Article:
Sacked Ansett pilots take action
SACKED Ansett pilots have taken legal action against company administrators saying the selection process for the revamped airline was "on the nose".
Twenty-eight A320 Airbus pilots have been overlooked for jobs with the new, streamlined Ansett operation.
Instead, Boeing pilots with no experience flying the Airbus have been offered jobs flying Ansett's Airbus fleet.
The retraining will cost the airline's new owners, Tesna Holdings, about $4 million, a lawyer representing the pilots said.
Brian Austin from Minter Ellison in Adelaide said action was being taken against the administrators and the Ansett Pilots Association (APA), whose management supervised the selection process.
Disgruntled pilots said employees' home base, age and "mates" seemed to take consideration over experience when the 340 pilots needed by Tesna were selected.
APA management overlooked experienced Airbus pilots and ensured jobs for themselves, pilots said.
Sacked pilots who had little chance of finding work in the depressed aviation industry would be asking for positions with the new airline, Mr Austin said.
"If they can't get a job, they are looking for compensation for a selection process that looks like it was on the nose," he said.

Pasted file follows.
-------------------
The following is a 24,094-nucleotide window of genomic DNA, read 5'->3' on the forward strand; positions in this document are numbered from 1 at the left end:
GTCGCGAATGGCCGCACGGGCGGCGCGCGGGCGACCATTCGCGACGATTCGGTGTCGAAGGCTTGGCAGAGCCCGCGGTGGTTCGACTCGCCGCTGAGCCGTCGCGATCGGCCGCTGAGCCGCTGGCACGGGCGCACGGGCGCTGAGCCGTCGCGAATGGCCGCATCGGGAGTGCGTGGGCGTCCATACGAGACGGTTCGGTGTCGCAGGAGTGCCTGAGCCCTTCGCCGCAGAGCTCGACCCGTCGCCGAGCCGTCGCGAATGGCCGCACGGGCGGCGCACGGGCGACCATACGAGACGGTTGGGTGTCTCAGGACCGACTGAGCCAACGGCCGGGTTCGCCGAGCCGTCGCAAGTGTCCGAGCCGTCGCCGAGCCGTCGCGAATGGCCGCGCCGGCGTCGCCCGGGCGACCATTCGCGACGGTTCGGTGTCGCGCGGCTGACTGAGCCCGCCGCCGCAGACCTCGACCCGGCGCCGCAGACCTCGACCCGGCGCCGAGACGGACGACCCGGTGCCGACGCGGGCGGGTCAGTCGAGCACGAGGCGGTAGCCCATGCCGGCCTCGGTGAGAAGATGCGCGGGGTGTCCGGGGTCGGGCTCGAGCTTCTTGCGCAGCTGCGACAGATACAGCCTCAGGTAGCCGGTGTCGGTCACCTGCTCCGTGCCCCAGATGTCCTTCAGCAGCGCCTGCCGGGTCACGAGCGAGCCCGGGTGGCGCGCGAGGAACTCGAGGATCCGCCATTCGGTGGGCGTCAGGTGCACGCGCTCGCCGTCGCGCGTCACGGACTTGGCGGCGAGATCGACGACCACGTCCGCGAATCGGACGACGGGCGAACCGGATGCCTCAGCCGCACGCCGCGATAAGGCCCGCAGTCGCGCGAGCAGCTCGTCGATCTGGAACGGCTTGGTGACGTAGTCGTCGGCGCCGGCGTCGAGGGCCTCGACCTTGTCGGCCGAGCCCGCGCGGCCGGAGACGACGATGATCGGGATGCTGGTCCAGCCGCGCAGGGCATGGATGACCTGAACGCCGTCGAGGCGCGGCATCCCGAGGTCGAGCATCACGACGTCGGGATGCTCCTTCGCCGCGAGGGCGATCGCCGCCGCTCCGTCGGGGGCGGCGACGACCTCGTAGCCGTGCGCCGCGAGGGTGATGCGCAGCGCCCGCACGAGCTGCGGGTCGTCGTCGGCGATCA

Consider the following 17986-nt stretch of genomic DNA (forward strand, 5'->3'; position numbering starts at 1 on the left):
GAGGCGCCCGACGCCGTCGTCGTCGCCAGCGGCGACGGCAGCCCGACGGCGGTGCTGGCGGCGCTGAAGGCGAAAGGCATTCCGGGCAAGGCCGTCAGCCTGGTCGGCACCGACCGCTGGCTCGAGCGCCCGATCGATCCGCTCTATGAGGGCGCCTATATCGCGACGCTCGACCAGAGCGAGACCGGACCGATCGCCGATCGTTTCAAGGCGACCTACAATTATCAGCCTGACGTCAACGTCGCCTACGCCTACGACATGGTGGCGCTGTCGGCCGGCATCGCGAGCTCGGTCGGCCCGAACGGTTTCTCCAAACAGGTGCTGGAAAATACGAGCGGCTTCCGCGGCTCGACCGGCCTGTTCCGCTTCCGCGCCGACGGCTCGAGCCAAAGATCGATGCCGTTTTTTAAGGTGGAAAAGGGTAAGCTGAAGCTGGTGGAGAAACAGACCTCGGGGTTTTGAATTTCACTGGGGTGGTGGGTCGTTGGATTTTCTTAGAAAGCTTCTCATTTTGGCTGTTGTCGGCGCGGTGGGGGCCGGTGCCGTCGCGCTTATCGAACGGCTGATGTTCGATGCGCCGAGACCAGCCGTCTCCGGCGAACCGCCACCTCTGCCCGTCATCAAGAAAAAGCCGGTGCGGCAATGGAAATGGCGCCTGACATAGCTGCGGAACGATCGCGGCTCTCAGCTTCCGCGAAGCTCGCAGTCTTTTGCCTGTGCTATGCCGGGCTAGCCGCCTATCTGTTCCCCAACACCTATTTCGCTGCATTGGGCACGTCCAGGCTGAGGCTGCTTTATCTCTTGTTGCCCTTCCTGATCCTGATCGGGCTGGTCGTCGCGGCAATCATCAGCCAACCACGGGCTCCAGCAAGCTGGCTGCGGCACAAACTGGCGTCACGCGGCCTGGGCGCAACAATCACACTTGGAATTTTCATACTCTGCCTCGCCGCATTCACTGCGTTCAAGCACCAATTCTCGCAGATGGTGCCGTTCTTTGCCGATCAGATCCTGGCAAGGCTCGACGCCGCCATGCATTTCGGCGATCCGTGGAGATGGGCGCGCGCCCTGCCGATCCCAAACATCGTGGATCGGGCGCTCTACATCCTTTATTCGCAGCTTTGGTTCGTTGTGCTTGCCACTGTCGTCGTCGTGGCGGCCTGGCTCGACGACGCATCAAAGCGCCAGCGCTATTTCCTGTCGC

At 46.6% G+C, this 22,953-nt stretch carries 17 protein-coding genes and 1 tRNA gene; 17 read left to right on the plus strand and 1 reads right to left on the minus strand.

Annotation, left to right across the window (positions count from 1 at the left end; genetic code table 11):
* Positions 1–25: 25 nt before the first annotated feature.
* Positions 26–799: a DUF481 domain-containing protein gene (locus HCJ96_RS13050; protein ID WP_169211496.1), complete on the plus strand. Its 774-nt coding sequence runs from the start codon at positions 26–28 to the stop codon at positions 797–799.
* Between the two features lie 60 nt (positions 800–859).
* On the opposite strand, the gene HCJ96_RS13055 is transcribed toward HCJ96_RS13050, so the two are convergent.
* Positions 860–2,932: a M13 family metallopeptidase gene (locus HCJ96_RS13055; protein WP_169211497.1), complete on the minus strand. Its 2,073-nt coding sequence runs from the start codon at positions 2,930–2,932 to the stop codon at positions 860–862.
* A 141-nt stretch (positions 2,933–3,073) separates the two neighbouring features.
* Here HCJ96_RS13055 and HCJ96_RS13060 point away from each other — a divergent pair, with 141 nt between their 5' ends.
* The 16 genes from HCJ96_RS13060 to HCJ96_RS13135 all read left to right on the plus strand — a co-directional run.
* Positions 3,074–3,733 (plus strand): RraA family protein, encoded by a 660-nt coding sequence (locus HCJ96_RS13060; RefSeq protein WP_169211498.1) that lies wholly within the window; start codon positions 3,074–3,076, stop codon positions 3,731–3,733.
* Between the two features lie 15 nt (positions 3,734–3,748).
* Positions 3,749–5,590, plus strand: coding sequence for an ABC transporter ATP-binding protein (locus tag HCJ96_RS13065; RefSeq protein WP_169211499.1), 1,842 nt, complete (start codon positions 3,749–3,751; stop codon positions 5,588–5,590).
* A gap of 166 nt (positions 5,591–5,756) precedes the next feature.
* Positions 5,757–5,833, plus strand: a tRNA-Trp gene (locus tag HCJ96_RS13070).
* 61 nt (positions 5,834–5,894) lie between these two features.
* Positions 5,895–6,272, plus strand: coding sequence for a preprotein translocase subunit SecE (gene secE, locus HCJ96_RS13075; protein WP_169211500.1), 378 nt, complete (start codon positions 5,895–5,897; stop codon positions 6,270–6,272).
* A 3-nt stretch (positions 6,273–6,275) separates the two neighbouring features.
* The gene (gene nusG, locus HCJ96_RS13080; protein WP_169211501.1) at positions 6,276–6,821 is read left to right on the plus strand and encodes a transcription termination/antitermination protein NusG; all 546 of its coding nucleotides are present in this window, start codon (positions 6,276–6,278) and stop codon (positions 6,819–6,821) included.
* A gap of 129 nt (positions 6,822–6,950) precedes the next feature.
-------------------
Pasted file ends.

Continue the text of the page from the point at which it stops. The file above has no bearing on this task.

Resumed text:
A separate action was also being taken against administrators over the capping of pilots' redundancy payouts.
The selection criteria for the 340 pilot jobs, sent to employees in late November, indicated pilots in the bottom five per cent of standards were automatically taken out of the running.
Those with "overwhelming management support" were short-listed.
Mr Austin said pilots who contacted him after being made redundant assured him they did not fall into the bottom five per cent.
"No one's given them a reason why they weren't selected," Mr Austin said.
Unsuccessful pilots were told not to bother returning to work to complete their roster.
"They were notified on December 27 and stood down immediately even though many were rostered on until the end of January," Mr Austin said.
He said pilots did not believe Tesna principals Solomon Lew and Lindsay Fox were responsible for the selection.
"They don't seem like people who want to lose money," he said.
Mr Austin said applications on behalf of three pilots would be placed before the Adelaide Australian Industrial Relations Commission (AIRC) on Monday.
More were expected to join the action.
"Many pilots have their suspicions why (they were overlooked) and they will be the subject of some submissions in the commission," he said.
Comment is being sought from the APA, Tesna and Ansett's administrators.